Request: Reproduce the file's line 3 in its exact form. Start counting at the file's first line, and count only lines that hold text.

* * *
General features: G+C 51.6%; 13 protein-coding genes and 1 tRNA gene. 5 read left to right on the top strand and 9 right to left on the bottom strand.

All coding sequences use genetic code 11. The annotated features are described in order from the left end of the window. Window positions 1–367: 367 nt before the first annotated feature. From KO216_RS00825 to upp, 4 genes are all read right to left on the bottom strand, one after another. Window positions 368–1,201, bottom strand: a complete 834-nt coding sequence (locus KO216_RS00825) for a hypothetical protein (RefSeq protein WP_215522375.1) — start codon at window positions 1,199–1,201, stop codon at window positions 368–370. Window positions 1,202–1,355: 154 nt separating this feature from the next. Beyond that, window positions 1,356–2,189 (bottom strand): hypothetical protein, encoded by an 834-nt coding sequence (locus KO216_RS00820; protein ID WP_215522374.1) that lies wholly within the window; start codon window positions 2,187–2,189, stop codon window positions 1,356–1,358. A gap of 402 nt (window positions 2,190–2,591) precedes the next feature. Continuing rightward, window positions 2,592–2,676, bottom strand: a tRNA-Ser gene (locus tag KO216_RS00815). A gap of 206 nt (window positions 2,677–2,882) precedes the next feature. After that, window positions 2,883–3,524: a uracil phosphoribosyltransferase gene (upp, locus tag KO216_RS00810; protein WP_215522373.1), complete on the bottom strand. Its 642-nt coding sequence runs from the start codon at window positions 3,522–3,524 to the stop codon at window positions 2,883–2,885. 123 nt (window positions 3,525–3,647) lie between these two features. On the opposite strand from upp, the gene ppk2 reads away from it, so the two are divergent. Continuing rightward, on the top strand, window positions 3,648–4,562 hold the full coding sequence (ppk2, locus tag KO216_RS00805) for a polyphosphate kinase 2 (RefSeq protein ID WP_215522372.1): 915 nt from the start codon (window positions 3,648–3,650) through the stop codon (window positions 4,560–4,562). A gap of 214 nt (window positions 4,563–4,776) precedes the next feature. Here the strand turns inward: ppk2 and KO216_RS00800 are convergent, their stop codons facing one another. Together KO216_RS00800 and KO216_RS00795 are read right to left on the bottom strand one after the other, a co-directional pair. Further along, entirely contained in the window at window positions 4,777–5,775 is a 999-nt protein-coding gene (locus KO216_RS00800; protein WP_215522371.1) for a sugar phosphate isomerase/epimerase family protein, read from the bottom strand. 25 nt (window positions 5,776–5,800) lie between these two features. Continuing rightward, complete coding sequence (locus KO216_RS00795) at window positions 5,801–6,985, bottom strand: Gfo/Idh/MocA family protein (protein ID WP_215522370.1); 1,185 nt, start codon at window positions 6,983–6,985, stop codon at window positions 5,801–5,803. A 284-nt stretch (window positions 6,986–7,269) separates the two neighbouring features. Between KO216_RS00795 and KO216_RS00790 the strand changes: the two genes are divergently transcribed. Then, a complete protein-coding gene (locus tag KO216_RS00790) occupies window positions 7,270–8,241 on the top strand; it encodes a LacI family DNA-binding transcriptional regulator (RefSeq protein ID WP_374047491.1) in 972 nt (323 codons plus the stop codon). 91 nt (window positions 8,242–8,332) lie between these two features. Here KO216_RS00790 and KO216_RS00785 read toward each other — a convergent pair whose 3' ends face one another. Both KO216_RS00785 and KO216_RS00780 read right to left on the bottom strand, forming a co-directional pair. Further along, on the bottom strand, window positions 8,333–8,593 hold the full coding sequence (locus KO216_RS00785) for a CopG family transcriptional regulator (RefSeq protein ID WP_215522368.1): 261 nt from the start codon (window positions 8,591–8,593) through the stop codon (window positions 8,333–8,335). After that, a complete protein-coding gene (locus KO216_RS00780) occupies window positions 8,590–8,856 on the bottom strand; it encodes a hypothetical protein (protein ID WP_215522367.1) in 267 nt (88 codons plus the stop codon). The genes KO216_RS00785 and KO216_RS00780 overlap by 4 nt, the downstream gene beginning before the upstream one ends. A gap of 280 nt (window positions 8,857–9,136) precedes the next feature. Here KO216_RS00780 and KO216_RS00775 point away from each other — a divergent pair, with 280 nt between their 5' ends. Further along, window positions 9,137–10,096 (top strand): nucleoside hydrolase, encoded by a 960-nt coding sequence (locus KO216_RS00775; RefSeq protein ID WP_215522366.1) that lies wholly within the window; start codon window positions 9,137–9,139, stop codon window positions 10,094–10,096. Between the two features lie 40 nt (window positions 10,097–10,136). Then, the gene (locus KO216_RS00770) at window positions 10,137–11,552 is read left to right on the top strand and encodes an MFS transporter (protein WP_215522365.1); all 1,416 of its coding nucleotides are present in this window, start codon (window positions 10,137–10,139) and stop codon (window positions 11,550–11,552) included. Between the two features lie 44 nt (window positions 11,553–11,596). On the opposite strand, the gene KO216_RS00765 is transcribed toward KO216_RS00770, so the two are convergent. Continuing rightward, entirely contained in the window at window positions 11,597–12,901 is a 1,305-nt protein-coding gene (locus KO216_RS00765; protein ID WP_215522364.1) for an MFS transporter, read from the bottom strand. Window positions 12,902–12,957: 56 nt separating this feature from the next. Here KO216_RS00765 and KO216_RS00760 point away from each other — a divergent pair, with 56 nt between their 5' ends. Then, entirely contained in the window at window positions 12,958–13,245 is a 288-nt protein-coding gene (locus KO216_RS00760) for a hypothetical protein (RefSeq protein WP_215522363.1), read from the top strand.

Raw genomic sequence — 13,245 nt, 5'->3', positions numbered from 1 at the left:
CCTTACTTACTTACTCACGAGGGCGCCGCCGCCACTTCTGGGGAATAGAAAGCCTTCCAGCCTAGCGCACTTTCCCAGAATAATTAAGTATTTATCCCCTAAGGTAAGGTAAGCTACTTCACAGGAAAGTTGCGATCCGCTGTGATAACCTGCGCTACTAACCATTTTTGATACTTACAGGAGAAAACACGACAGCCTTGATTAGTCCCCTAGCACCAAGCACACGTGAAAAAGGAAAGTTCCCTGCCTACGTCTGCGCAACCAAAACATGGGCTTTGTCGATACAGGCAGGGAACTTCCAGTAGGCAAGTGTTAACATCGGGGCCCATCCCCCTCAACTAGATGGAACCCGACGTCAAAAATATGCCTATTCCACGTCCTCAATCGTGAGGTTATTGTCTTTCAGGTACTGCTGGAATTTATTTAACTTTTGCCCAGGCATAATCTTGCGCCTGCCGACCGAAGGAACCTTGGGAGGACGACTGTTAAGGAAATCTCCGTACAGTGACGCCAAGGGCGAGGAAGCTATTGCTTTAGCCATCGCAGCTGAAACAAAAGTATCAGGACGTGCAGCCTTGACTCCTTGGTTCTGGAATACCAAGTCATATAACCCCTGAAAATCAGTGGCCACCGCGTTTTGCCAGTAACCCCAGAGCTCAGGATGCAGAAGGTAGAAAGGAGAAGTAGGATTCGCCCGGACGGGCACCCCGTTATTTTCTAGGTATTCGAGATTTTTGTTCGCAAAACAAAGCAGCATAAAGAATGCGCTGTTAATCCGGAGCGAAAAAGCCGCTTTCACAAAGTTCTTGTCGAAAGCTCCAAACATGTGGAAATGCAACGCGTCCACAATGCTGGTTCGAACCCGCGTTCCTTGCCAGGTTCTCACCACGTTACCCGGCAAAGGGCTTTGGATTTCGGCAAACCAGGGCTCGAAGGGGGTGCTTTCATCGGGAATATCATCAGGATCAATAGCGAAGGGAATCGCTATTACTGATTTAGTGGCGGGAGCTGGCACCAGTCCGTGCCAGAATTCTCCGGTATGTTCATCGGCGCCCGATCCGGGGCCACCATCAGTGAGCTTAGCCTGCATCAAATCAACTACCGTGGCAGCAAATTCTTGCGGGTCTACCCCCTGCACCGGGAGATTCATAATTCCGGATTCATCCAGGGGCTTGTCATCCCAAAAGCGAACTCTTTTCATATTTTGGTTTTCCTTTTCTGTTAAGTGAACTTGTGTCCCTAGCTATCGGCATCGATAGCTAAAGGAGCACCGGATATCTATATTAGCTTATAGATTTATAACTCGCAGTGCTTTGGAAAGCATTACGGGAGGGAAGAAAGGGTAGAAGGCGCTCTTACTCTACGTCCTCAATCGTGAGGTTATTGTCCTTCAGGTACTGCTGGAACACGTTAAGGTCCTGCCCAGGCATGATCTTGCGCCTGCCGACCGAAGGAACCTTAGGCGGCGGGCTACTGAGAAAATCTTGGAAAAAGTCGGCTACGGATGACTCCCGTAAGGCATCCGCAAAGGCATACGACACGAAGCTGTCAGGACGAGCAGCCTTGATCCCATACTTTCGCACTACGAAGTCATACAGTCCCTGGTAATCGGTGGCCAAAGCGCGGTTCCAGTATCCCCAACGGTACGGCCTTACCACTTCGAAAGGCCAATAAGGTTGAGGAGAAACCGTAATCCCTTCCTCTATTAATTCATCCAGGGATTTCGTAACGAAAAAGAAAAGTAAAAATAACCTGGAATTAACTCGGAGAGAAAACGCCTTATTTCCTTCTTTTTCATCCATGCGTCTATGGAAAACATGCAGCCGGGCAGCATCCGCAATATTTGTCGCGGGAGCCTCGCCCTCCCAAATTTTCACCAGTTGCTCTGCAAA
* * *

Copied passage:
Raw genomic sequence — 13,245 nt, 5'->3', positions numbered from 1 at the left: